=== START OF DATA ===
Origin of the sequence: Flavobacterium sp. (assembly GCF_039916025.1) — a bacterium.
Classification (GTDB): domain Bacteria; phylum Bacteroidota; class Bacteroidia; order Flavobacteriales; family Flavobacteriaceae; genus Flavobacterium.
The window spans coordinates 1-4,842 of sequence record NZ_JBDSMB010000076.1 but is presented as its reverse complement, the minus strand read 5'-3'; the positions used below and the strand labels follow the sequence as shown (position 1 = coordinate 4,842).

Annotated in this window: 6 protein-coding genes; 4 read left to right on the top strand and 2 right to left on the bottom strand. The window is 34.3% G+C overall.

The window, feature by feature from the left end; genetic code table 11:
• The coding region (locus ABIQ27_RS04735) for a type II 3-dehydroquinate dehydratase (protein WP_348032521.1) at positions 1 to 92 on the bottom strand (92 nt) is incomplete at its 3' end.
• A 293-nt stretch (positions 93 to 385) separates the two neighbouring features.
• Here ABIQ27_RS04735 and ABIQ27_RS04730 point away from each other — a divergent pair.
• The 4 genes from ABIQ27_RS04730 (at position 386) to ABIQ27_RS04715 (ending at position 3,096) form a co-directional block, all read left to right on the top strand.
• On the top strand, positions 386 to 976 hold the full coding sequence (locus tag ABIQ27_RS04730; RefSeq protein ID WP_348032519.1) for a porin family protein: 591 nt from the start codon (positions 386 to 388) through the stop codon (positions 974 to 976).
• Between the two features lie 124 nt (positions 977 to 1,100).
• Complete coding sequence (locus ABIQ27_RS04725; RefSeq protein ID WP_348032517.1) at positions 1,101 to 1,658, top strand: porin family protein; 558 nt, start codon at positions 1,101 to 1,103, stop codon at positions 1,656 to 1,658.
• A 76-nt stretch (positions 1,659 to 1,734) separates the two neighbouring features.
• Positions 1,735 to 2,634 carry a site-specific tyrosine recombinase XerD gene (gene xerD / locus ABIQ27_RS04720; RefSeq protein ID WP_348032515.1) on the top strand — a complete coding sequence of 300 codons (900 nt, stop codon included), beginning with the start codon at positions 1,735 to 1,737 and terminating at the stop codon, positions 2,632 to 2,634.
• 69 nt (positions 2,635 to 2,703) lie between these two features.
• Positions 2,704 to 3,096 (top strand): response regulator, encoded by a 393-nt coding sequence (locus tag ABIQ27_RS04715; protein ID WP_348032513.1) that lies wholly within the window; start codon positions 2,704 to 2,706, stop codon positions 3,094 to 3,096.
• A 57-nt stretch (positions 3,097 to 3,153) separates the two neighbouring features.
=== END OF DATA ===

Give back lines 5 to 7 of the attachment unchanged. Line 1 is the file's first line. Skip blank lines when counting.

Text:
The window, feature by feature from the left end; genetic code table 11:
• The coding region (locus ABIQ27_RS04735) for a type II 3-dehydroquinate dehydratase (protein WP_348032521.1) at positions 1 to 92 on the bottom strand (92 nt) is incomplete at its 3' end.
• A 293-nt stretch (positions 93 to 385) separates the two neighbouring features.